A round trip costs 150 kn for adults and 60kn for children aged 4 to 12. But if you’re in the mood for some exercise, get a single ticket up on the cable car (85kn/ 40kn) and walk back down to the old town, taking your time to admire the views over the old town and the surrounding islands.
4. GO KAYAKING IN THE ADRIATIC SEA
The crystal clear waters of the Adriatic are so inviting that it’s no surprise that kayaking and snorkelling have become so popular amongst travellers. There are plenty of tour groups offering half-day kayaking and snorkelling adventures where trained instructors will lead you out to the Island of Lokrum and along the Bettina coast line, stopping along the way to explore small caves and enjoy lunch at a private beach before dipping into the water.
You can find and book kayaking tours on Viator.com.
5. Visit LOKRUM ISLAND
This small, uninhabited island is a verdant oasis and is only a 10 minute ferry ride from the old port. Although it provides beautiful views looking back at the old town, there’s also plenty to see on Lokrum island. There is a charming Benedictine monastery as well as botanical gardens and an idyllic small lake called Mrtyo More (Dead Sea). If you have time then there are some mesmerising hikes along Lokrum’s cliffs and rocky shoreline where you can truly embrace the serenity of the Adriatic.
6. Relax on BANJE BEACH before doing a COASTAL WALK
Banje Beach is Dubrovnik’s main beach and lies just outside of Ploce gate. This pebble and sandy beach offers spectacular views of Lokrum Island and if you walk along the shoreline the views back to the old city really are heavenly. The Banje Beach Club is a lively bar and restaurant right on the beach which transforms into a night club once the sun sets.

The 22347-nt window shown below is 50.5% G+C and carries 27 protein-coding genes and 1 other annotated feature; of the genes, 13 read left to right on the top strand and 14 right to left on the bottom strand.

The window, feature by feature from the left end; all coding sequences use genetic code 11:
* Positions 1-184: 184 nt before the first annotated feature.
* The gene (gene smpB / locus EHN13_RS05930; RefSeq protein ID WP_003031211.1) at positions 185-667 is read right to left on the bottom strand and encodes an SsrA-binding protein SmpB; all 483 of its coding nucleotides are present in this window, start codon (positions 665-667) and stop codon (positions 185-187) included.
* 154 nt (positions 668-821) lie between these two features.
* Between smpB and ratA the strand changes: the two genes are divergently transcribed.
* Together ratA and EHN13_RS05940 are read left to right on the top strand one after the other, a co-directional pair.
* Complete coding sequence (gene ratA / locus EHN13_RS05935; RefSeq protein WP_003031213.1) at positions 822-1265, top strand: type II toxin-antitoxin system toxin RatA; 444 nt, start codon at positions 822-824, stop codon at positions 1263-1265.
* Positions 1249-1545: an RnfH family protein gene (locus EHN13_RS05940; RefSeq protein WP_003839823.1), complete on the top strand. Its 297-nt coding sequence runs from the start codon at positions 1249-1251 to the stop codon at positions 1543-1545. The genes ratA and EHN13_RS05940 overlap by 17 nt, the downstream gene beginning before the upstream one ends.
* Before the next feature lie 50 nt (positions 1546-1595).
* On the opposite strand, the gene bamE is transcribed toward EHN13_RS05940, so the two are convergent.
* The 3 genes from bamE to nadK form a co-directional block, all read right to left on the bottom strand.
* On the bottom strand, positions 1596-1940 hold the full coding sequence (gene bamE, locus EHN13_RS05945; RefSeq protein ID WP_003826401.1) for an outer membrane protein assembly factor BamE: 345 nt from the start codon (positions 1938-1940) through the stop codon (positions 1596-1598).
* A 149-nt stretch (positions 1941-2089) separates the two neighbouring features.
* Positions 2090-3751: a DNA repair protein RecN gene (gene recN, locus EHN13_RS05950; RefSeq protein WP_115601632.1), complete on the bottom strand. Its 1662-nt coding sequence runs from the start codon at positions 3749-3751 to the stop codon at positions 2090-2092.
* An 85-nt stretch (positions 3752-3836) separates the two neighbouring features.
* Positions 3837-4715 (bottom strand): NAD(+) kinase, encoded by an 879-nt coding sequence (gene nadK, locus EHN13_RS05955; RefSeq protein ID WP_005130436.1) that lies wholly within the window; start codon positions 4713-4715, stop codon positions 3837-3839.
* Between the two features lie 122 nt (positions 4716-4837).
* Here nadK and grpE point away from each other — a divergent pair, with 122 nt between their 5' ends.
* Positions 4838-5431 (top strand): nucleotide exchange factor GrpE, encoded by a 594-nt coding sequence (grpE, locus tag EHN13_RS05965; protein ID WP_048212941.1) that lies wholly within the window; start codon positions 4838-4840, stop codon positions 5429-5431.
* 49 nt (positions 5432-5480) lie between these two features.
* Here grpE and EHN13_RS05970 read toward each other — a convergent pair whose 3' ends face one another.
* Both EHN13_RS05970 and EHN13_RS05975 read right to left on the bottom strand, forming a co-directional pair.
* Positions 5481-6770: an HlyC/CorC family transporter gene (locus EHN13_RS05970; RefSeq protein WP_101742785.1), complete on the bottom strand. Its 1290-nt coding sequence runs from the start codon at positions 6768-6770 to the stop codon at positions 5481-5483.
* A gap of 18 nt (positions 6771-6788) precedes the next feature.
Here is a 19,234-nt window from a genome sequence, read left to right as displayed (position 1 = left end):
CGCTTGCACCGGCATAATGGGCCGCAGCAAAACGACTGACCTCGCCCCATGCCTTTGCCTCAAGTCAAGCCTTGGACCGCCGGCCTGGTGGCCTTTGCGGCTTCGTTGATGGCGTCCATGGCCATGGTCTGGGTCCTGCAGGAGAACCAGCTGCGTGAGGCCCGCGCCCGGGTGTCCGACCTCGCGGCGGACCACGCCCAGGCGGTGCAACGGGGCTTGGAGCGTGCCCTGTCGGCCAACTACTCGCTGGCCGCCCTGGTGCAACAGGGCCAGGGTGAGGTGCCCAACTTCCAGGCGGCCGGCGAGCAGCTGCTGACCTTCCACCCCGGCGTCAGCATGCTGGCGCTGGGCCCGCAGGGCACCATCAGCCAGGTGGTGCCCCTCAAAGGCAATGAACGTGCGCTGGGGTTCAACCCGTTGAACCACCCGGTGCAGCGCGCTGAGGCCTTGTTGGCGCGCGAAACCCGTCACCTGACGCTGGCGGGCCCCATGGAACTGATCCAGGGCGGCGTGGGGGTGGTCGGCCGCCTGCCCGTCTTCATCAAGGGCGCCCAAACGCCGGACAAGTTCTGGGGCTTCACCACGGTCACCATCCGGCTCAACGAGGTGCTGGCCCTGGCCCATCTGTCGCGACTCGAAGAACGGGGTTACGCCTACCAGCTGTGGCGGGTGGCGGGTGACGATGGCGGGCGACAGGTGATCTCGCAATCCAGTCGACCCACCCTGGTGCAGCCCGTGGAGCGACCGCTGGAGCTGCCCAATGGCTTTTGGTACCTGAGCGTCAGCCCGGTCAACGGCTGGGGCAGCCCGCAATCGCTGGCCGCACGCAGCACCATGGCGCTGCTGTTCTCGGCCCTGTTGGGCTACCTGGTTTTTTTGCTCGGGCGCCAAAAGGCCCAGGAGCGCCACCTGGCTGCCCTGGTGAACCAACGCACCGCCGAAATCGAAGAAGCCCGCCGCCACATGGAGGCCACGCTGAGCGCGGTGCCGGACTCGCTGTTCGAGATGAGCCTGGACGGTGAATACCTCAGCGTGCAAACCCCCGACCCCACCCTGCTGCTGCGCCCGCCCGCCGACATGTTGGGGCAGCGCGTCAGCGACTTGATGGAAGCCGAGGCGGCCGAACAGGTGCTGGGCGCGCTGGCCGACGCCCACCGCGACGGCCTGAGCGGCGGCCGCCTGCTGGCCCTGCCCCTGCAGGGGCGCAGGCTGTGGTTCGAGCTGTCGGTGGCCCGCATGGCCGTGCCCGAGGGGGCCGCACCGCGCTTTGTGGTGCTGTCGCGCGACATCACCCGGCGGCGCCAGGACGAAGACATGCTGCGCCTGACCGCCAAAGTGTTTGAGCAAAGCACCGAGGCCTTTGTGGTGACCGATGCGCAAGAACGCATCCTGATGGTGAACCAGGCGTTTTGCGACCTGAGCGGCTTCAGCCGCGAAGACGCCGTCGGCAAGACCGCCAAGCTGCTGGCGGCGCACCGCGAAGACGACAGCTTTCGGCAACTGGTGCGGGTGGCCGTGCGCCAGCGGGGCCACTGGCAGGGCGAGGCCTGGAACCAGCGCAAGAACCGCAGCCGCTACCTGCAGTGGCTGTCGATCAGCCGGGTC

Sitting there looking out to Lokrum Island and listening to the waves, I felt a true sense of calm that I hadn’t felt in months. There’s something quite hypnotic about the clear cerulean blue sea and rugged Dalmatian coastline. It’s tempting just to stay for the whole day but if you can drag yourself away there is a great walk that leads you along Dubrovnik’s dramatic coastline. Go up the steps at the end of the beach to the main road and head along the road, away from the old town.
The road will start to turn away from the coast and you’ll pass some of Dubrovnik’s popular hotels such as Hotel Excelsior and Grand Villa Argentina. Keep walking past a gated monastery until you come to some steps down. If you follow them down, you’ll find yourself on the coastal path which eventually leads to some steps which take you down to the rocks. It’s a perfect picnic spot to sit and enjoy the view looking back to the magnificent old city.
Where to stay in Dubrovnik
Dubrovnik is not short of lovely hotels and guesthouses. If you are only in Dubrovnik for 2 or 3 days then you may want to stay in the old town to be close to all the main sites. As we had a week in Dubrovnik we decided to look for hotels along the waterfront just outside of the city to make the most of the stunning coastal views. There were lots of beautiful hotels to choose from but we finally settled on Rixos Libertas as we found a good deal on Last Minute. It is a bit further from the old city (20 minute walk) but it was a lovely hotel and waking up to the ocean each morning made our stay even more special. The Hilton Imperial and Hotel Bellevue are also very popular choices.
When is the best time to visit Dubrovnik?
A lot of cruise ships dock in Dubrovnik in the summer months and the old city can become overcrowded. I would highly recommend checking the cruise ship calendar before you book your trip. Avoid going in July and August if you can. We went in May and it was quite quiet in the old city which made exploring much more enjoyable. The weather was sunny and warm but did get cooler in the evenings so take a light coat and jumpers so you don’t get cold at night. Late September and early October are also good times to visit Dubrovnik.
I hope you found this blog post helpful! If you have any questions or comments please leave them below.
Love from Steph